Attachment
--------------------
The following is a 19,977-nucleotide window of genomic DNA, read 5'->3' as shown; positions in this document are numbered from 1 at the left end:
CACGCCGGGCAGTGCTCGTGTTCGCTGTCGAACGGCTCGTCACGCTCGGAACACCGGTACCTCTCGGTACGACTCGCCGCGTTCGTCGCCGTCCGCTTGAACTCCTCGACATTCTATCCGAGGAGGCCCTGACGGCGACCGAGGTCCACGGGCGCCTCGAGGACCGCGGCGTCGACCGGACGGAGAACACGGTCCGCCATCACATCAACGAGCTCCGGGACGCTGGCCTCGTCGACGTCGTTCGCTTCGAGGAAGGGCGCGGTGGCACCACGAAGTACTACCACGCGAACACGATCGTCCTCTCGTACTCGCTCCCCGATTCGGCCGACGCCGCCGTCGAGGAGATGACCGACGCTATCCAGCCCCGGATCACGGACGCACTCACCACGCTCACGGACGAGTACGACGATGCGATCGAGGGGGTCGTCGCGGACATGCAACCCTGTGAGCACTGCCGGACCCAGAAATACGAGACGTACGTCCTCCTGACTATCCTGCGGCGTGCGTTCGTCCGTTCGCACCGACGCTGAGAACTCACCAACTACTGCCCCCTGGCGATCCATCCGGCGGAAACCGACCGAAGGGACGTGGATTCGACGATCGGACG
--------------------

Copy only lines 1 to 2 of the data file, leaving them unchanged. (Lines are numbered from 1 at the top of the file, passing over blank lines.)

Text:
The following is a 19,977-nucleotide window of genomic DNA, read 5'->3' as shown; positions in this document are numbered from 1 at the left end:
CACGCCGGGCAGTGCTCGTGTTCGCTGTCGAACGGCTCGTCACGCTCGGAACACCGGTACCTCTCGGTACGACTCGCCGCGTTCGTCGCCGTCCGCTTGAACTCCTCGACATTCTATCCGAGGAGGCCCTGACGGCGACCGAGGTCCACGGGCGCCTCGAGGACCGCGGCGTCGACCGGACGGAGAACACGGTCCGCCATCACATCAACGAGCTCCGGGACGCTGGCCTCGTCGACGTCGTTCGCTTCGAGGAAGGGCGCGGTGGCACCACGAAGTACTACCACGCGAACACGATCGTCCTCTCGTACTCGCTCCCCGATTCGGCCGACGCCGCCGTCGAGGAGATGACCGACGCTATCCAGCCCCGGATCACGGACGCACTCACCACGCTCACGGACGAGTACGACGATGCGATCGAGGGGGTCGTCGCGGACATGCAACCCTGTGAGCACTGCCGGACCCAGAAATACGAGACGTACGTCCTCCTGACTATCCTGCGGCGTGCGTTCGTCCGTTCGCACCGACGCTGAGAACTCACCAACTACTGCCCCCTGGCGATCCATCCGGCGGAAACCGACCGAAGGGACGTGGATTCGACGATCGGACG